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Recent government decision to extend territory in Arctic deserves support

Illustration by Tina Wallace

Climate change and the search for new resources have many nations eyeing the Arctic, which has huge potential for shipping routes and is thought to contain 30 per cent of the world’s undiscovered natural gas and 15 per cent of its oil.

The question of who owns the region has thus become far more important, and Canada, which is undeniably an Arctic nation, has every right to a piece of the pie. It’s a message our government is sending to the international community and one that should be receiving the support of Canadians.

Last month, the Canadian government submitted an application to the United Nations (UN) to extend its territorial claims in the Arctic all the way to the North Pole, even though it has yet to fully map the area and produce the scientific data required to support the claim. It’s a decision that has been criticized by some commentators as pointless and overly ambitious.

It’s unlikely that Canada is entitled to the full region it is claiming, and it seems the government already knows this, judging by its last-minute decision to include the North Pole in its application.

Moreover, Michael Byers, an expert in global politics and international law, believes that Canada’s stance may cause diplomatic tensions with other nations before a UN decision can be made. He believes that an application that is viewed as overly ambitious may cause problems with nations like Russia, which has already started beefing up its military presence in the region.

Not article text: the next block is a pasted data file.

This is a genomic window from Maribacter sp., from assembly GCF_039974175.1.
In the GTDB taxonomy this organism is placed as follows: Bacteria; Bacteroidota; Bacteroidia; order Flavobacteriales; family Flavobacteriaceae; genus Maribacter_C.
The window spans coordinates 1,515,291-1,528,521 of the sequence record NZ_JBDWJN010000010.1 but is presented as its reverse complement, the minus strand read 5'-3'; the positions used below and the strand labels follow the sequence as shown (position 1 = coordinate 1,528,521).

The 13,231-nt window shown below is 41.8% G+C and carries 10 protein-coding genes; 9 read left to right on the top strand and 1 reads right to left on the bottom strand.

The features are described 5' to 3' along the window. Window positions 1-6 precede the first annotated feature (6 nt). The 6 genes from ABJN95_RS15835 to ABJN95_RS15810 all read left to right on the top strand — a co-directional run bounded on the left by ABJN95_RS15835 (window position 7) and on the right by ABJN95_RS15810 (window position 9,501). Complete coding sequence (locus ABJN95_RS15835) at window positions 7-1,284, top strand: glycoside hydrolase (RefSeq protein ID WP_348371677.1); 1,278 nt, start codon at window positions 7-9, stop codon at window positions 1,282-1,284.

Despite these well-founded arguments, Canada is right in taking an aggressive stance on Northern sovereignty.

Waiting could mean losing out on something that is rightfully ours as an Artic nation. And showing a bit of muscle in the process is not necessarily a bad thing, considering the countries we are up against. Some of them don’t even have an Arctic border.

China, for example, has recently gained observer status on the Arctic Council, which gives it some sway on Arctic matters. It has also made allies among northern countries, as its companies are out probing the area for oil and other resources.

In an interview with the Globe and Mail, Qu Tanzhou, director of the Chinese Arctic and Antarctic Administration, said Arctic resources should “be allocated according to the needs of the world, not only owned by certain countries” and that “we cannot simply say that this is yours and this is mine.”

Wait—can’t we? Isn’t the “this is yours and this is mine” mentality crucial to international cooperation and peace? A refusal to see that is dangerous and could send us down a dangerous path where sovereignty means very little.

Although Canada can do little militarily to protect its northern borders from superpowers such as Russia and China, asserting itself through territorial land claims sends the international community an important message: the Arctic is part of what defines us as a nation, and we are willing to defend that heritage.